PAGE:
Last November, 60% of California voters passed Proposition 7, aimed at eliminating the bi-annual tradition of moving clocks back in the fall and forward in the spring.   Daylight saving time was first imposed as a temporary energy saving measure during World War I, and was re-instated during World War II.  After World War II ended, states were allowed to decide the issue, and in 1949, voters approved Proposition 12, permanently establishing daylight saving time in our state.  Since the voters authorized daylight saving time, only the voters could approve any changes. Under the terms of… read more
Access to a quality education is the best way to ensure our students a bright, successful future. But one size does not fit all, and not every student wants to go to a traditional college. Even so, California schools often focus on sending kids to colleges and universities, with less emphasis on trades. We have a skilled worker shortage in California, and we need to make sure that high school students have the opportunity to learn technical skills that can lead to well-paying jobs after they graduate. That’s why Career Technical Education is so important. To help meet this need, last… read more
As a member of the Select Committee on Biotechnology and Co-Chair of the Rare Disease Caucus, I’m always looking for innovative treatments that provide the greatest benefit for patients at the lowest possible cost to taxpayers. That’s why I’m enthusiastic about Project Baby Bear, a $2 million Medi-Cal funded pilot program at several hospitals, including San Diego’s Rady Children’s Hospital, to provide rapid whole-genome sequencing (rWGS) to seriously ill newborns. To learn more about this trial program, I recently attended a hearing of the Select Committee on Biotechnology with Committee… read more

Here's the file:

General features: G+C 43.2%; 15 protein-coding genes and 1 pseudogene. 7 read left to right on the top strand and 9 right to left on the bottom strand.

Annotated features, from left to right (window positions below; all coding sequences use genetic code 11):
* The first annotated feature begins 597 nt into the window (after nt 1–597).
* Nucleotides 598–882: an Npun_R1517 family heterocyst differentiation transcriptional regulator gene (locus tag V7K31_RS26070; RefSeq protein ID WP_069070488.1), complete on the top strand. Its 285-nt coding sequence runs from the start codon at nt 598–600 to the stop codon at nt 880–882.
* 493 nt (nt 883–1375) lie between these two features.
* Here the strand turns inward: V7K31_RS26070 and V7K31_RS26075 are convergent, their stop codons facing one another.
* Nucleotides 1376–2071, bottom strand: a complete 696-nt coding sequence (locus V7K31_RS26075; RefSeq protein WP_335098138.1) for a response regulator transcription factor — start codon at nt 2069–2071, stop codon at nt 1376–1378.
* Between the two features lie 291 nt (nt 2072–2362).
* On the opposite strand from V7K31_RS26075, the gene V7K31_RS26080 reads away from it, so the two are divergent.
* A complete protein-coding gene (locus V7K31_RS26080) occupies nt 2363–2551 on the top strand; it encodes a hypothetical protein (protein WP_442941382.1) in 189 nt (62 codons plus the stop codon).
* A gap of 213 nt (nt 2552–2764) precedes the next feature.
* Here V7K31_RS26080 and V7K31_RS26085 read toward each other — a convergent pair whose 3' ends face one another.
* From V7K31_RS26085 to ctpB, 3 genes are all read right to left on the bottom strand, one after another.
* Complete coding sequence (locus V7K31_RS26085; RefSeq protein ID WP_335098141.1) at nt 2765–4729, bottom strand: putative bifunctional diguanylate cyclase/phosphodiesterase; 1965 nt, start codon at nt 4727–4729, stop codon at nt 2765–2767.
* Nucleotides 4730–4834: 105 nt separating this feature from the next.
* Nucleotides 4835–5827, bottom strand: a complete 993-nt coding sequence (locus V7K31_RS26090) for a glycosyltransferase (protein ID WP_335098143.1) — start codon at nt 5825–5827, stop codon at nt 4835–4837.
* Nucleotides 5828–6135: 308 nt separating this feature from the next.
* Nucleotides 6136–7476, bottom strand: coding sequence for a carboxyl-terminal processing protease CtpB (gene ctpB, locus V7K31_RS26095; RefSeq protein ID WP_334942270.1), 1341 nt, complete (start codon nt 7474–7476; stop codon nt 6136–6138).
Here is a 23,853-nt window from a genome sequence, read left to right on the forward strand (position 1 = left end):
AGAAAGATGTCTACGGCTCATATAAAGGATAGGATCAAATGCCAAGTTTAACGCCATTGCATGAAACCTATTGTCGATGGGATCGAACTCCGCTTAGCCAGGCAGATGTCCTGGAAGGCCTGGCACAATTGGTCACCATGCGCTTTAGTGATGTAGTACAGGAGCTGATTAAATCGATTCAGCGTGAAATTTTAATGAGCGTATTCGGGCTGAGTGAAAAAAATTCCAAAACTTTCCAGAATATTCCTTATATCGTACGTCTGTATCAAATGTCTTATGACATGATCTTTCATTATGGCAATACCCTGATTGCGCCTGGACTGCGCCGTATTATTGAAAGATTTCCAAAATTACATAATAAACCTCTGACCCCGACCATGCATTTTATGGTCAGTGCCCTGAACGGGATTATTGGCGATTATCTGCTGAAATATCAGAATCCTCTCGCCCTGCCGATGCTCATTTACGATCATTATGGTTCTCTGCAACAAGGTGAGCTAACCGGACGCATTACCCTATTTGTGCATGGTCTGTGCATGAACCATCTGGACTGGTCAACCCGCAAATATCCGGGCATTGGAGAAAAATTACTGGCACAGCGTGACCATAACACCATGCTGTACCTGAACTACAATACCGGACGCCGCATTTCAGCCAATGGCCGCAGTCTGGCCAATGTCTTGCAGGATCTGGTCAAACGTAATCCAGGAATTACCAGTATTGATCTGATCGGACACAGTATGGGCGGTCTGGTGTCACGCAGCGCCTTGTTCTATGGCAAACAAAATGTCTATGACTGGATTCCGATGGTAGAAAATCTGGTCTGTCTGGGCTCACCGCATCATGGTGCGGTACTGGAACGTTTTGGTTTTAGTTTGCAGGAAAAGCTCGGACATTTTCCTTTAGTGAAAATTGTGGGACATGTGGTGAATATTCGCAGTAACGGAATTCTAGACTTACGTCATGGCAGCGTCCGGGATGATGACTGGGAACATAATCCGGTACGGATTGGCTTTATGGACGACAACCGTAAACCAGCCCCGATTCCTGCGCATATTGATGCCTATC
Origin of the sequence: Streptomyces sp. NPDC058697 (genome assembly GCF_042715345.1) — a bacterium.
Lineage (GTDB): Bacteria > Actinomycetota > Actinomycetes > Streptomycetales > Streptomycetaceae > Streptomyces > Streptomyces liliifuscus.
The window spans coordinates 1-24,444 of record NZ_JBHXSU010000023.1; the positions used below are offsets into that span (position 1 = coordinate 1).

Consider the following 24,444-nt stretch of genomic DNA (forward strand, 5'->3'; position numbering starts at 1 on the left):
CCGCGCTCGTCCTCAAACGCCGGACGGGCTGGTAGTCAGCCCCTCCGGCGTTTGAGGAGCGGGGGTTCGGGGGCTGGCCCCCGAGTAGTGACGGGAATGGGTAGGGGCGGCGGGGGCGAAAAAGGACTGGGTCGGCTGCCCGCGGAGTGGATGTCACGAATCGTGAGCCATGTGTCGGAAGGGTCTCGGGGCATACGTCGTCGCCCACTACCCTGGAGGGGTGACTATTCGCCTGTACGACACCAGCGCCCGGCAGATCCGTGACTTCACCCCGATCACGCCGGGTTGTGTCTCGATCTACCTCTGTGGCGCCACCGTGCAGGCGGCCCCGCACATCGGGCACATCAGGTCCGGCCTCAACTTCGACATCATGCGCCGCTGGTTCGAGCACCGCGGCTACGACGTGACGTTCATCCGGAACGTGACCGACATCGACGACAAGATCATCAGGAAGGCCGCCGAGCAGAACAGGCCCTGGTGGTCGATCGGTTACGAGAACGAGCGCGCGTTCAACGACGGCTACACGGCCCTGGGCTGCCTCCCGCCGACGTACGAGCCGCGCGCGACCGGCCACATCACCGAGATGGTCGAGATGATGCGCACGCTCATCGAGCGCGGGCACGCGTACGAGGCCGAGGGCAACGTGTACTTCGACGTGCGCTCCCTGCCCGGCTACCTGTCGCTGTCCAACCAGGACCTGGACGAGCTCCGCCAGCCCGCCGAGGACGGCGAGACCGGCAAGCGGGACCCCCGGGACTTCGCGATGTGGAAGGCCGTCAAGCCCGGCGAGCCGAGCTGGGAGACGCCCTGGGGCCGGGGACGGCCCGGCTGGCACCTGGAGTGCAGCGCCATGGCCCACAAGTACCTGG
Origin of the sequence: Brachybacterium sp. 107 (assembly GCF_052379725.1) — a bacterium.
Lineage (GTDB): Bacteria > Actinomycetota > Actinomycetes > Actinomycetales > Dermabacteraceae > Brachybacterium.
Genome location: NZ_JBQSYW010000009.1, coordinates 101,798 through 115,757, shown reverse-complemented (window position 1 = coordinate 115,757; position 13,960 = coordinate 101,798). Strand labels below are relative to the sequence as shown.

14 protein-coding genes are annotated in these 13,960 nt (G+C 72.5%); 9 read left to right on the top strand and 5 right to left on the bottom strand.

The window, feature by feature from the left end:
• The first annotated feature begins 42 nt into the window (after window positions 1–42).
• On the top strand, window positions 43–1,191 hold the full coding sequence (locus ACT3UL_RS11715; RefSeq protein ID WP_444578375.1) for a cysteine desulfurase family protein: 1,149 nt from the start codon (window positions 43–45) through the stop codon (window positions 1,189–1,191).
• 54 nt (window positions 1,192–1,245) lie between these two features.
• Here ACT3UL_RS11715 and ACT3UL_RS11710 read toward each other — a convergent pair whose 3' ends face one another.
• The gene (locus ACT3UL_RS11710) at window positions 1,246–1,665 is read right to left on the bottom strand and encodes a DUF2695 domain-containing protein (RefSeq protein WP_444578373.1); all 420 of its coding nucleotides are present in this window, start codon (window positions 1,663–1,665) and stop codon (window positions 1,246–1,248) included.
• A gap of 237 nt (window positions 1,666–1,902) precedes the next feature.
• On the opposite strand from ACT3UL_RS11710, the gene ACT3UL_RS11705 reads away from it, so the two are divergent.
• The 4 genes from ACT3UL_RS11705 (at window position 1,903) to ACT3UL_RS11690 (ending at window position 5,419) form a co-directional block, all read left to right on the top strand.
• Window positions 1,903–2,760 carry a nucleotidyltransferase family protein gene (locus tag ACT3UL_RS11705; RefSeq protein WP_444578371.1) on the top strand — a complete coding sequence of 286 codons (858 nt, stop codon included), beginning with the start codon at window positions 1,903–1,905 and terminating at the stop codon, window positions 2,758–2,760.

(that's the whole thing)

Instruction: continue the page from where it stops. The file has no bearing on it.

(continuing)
In 2004, 67% of San Diego County voters approved a 40-year extension of TransNet, a half-cent sales tax for highway, road, and transit projects. Recently, SANDAG proposed making changes to the 2004 ordinance by re-directing funds from several highway projects into mass transit. Since 2004, only 6% of the funds generated by TransNet have been used to build highways, which are used by over 95% of the people, while 66% has been used to construct public transit projects, used by less than 5% of the people. The public transit projects identified for the voters in the 2004 ordinance were front-… read more
The Senate Bill 1 gas tax increase promised to fix our crumbling highways and roads.  That promise was short-lived. Last month, Governor Newsom issued an Executive Order redirecting the state’s $5 billion annual transportation funds from highway/road repairs toward reducing congestion via "strategies designed to encourage people to shift from cars to other modes of transportation” including mass transit, walking and biking, the governor’s executive order said. The order also calls for $61 million to be “held in reserve for priority rail projects.”  Read more here: https://bit.ly/2MCu0QM This… read more